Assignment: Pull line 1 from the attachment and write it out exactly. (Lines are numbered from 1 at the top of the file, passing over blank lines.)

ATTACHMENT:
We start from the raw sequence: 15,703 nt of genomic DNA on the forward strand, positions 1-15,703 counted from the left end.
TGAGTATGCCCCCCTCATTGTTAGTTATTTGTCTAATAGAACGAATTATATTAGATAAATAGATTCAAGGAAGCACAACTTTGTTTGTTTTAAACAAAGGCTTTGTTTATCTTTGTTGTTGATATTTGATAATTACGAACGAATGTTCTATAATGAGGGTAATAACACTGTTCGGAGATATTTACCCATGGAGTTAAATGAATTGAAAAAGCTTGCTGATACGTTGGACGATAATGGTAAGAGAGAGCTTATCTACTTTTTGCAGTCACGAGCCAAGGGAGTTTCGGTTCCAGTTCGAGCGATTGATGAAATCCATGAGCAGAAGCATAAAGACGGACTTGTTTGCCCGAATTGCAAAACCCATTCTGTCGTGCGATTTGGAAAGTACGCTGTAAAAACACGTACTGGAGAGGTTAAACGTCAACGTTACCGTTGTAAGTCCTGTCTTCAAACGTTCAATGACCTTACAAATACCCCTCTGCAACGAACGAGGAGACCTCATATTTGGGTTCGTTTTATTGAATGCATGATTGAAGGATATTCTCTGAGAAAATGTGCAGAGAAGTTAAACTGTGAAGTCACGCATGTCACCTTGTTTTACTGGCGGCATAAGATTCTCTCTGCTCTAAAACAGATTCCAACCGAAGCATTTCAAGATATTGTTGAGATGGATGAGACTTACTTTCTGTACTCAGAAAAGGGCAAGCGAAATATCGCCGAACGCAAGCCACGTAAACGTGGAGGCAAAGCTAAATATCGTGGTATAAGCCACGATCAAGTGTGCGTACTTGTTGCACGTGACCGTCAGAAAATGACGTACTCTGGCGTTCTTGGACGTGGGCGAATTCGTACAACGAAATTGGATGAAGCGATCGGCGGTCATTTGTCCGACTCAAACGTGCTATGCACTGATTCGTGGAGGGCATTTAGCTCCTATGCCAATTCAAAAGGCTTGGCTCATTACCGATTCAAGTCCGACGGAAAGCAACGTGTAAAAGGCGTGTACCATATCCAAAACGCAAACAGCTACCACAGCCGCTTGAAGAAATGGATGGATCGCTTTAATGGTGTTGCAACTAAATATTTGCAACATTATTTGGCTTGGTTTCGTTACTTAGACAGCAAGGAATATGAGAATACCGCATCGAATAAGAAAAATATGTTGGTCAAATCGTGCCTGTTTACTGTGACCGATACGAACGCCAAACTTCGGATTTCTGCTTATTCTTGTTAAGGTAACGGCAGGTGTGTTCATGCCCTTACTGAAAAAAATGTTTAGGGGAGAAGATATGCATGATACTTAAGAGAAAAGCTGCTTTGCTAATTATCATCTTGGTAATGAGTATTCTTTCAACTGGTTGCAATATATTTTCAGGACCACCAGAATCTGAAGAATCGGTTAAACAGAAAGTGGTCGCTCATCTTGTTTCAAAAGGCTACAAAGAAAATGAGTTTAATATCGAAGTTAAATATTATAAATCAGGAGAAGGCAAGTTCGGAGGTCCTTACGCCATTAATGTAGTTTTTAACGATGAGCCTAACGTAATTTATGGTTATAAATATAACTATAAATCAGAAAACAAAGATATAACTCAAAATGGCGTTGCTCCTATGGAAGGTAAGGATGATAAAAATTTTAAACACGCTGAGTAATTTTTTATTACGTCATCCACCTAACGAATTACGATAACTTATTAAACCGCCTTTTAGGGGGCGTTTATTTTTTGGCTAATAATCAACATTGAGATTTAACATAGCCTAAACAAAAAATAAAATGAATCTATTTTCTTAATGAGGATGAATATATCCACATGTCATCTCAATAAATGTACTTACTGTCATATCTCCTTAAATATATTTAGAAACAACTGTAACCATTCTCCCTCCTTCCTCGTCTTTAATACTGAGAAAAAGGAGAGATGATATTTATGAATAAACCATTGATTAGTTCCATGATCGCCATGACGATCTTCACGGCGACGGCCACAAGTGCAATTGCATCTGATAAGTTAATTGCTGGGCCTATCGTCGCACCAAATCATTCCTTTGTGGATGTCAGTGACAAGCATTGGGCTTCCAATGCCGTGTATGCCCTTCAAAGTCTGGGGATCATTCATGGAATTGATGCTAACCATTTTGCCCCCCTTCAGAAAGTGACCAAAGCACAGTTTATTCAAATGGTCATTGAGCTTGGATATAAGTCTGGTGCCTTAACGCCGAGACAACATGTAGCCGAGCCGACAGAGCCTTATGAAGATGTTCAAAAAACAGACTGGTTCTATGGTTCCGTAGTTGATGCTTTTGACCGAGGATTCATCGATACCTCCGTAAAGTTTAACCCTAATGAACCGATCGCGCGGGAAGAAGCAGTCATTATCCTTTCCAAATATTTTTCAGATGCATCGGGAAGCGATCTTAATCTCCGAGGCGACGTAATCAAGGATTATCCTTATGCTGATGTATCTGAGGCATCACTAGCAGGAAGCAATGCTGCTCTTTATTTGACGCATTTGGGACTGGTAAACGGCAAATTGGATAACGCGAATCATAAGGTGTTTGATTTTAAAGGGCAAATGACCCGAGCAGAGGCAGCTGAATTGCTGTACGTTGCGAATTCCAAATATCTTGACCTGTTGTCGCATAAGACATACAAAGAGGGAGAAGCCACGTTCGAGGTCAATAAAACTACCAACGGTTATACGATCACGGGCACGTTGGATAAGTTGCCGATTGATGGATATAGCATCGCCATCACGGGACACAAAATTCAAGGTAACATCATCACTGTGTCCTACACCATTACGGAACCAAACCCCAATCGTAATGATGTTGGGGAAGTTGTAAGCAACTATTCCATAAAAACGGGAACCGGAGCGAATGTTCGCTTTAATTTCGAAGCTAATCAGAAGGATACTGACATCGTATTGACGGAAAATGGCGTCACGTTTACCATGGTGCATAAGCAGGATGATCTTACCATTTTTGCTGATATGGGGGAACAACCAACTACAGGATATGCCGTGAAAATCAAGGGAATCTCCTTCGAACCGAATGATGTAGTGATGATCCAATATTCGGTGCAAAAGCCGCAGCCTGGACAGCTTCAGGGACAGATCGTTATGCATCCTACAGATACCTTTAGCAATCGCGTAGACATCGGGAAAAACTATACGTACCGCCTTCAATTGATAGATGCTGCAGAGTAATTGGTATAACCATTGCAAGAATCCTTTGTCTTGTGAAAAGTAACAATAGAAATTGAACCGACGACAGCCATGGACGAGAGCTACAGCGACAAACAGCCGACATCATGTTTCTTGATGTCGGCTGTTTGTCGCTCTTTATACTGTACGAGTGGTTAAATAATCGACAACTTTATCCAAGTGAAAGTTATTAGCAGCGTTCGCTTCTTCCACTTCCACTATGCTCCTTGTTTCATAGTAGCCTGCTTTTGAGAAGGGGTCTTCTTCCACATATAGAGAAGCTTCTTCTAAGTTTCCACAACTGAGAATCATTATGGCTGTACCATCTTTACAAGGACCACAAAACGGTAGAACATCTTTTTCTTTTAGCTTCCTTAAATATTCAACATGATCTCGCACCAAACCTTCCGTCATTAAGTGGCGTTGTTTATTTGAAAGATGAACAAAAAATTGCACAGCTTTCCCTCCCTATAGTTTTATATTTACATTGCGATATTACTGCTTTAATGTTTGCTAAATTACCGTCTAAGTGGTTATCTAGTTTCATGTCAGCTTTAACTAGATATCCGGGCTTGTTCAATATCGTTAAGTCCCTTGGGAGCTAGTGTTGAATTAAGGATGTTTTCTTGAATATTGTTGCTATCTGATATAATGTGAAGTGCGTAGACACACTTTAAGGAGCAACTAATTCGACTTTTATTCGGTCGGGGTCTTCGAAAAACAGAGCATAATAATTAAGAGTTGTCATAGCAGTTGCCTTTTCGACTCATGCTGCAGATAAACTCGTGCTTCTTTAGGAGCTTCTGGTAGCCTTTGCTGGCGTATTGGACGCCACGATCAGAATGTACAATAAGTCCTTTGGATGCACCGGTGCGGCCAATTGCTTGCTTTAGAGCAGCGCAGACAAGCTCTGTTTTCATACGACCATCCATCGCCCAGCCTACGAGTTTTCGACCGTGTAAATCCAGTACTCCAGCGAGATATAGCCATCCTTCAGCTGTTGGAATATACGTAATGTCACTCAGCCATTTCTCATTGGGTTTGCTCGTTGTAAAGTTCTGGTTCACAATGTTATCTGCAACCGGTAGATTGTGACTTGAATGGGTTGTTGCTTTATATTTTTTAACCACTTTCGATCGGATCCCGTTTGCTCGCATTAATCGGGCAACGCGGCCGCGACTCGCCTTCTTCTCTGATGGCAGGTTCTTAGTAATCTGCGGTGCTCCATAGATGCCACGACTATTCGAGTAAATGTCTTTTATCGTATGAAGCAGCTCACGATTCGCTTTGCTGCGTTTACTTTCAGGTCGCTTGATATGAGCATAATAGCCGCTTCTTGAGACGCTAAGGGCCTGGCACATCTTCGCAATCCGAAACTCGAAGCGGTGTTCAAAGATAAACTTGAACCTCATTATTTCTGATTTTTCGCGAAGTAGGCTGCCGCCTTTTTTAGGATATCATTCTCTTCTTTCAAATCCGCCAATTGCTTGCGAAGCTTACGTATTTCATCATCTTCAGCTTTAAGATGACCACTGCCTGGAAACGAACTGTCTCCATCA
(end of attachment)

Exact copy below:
We start from the raw sequence: 15,703 nt of genomic DNA on the forward strand, positions 1-15,703 counted from the left end.